Market capitalization is a useful figure to examine when trying to understand a company's structure and profitability, and therefore a stock's value. It can be used to determine a variety of key performance metrics, including price-to-earnings and price-to-free-cash flow.

Market capitalization refers to the total dollar market value of a company's outstanding shares. Colloquially called "market cap," it is calculated by multiplying the total number of a company's shares by the current market price of one share. The investment community uses this figure to determine a company's size, and basically how the stock market is valuing the company.

Key Takeaways

  • Market capitalization is the total dollar value of all of a company's outstanding shares.
  • It's determined by multiplying the company's stock price by its total number of outstanding shares.
  • Investors can use market capitalization to assess the value of a stock they are considering buying.
  • Market capitalization is a key measure of profitability that is also used in equations to determine price-to-earnings and other significant metrics.
  • Market cap is generally broken down as micro cap, small cap, mid cap, large cap and ultra or mega cap.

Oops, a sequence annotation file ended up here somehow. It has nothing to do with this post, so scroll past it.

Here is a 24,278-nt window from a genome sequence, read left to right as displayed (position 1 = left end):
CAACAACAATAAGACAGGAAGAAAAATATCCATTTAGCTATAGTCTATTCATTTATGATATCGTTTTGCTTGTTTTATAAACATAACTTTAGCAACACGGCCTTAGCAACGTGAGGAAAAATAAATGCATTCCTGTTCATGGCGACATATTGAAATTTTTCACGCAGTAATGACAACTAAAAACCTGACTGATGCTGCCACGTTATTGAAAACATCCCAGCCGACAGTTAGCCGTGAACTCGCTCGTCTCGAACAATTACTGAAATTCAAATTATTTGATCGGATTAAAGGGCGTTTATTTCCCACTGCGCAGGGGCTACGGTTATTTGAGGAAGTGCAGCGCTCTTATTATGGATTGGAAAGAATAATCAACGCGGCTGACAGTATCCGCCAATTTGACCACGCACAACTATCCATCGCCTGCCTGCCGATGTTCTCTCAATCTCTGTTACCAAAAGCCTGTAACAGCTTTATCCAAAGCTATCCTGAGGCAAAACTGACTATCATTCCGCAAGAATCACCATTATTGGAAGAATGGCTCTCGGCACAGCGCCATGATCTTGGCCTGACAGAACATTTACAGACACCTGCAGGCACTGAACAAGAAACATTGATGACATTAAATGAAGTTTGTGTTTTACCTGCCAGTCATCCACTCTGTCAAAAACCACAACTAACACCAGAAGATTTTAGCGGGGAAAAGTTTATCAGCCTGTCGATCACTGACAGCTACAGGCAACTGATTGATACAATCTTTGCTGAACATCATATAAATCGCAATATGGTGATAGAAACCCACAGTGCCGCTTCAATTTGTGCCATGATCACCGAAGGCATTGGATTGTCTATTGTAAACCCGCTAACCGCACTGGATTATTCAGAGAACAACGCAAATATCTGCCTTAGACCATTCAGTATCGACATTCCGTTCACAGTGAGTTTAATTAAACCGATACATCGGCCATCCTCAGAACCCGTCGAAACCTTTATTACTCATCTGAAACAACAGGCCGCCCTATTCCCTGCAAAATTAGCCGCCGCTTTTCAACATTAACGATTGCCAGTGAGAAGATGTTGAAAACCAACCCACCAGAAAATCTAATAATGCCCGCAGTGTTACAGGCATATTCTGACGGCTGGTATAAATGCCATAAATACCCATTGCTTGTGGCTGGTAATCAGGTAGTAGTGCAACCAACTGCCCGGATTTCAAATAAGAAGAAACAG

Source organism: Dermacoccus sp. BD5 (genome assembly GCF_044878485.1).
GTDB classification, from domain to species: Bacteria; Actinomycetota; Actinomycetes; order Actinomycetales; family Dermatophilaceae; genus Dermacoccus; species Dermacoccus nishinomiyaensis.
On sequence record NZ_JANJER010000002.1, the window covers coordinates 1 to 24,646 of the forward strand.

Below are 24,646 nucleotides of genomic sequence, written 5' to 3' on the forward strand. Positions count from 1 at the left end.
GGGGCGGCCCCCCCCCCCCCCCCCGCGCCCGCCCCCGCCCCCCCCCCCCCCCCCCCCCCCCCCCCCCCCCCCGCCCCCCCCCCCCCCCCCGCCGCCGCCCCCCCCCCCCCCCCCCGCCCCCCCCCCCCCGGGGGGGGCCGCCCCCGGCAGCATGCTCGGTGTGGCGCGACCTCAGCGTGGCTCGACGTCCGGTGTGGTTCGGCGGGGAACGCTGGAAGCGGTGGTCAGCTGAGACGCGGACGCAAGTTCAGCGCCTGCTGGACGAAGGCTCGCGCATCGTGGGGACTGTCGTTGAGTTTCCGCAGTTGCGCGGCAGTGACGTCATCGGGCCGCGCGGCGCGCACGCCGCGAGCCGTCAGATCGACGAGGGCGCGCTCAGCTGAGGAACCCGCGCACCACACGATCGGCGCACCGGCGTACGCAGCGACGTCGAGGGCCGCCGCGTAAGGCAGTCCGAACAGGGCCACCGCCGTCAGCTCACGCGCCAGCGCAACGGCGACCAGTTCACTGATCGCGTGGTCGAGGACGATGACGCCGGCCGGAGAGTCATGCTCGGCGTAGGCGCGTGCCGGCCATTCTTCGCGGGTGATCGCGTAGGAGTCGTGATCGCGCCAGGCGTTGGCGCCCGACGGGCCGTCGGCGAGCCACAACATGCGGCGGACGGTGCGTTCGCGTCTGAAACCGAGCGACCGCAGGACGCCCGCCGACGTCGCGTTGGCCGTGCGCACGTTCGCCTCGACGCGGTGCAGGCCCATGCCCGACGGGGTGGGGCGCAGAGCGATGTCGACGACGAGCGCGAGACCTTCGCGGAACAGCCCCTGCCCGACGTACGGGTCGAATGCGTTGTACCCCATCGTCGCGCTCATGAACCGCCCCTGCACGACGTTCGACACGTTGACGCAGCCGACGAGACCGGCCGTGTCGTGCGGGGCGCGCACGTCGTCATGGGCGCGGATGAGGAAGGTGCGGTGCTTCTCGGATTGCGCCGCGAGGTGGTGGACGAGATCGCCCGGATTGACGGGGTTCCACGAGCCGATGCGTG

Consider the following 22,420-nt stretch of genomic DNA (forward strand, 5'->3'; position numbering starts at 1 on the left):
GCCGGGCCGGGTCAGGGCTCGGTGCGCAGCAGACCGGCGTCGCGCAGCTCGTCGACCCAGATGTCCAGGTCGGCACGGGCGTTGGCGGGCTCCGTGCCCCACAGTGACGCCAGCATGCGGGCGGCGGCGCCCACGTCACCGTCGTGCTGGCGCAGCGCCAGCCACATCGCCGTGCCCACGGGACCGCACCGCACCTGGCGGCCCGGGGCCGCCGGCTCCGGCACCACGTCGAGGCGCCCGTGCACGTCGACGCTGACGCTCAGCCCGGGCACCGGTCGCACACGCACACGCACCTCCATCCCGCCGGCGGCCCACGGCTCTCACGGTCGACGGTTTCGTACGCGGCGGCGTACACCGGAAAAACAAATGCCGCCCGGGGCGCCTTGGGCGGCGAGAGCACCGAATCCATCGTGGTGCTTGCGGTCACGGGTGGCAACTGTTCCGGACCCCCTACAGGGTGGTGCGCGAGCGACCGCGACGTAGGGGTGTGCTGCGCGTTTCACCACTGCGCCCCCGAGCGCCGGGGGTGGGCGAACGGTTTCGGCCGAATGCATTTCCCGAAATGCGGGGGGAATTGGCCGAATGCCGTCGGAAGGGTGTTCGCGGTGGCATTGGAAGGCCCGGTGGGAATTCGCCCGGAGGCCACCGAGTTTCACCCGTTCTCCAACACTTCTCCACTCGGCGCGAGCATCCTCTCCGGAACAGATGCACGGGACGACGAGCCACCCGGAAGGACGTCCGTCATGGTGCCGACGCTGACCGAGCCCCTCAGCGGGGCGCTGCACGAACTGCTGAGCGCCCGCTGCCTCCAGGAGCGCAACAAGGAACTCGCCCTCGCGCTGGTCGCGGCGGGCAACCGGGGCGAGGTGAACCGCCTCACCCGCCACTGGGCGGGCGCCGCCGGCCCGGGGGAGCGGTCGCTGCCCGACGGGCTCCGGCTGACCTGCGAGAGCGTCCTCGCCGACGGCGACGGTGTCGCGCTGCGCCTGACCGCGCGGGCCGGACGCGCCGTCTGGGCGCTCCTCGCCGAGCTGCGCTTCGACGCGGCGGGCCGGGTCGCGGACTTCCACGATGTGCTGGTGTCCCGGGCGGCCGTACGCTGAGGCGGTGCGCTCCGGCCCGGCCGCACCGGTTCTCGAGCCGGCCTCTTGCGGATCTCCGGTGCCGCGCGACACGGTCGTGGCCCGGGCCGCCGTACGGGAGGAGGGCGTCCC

Performance Metrics That Use Market Cap

There are a number of popular valuation ratios that include market capitalization that investors should look at when considering buying a stock. These ratios include:

Generally, large-cap stocks are slower growth and therefore more likely to pay dividends than faster growing, small- or mid-cap stocks.

Market Cap Types

There is no official barrier for different categories of stocks based on size, but large caps are often companies with market caps over $10 billion, while mid caps are $2 billion to $10 billion, and small caps are under $2 billion. There are further categories that investors will sometimes consider, such as micro caps, referring to small-cap stocks that are under $250 million, and ultra or mega cap stocks, which are large caps that are over $50 billion.

Market capitalization is used to set investor expectations and shape investment strategy. Different types of investment strategies focus on the various market cap groups, and different valuation methods are applied depending on company size. Very large market caps are usually associated with mature, low-growth companies that pay dividends. Small caps are often growth companies with higher-risk profiles and generally do not pay dividends.

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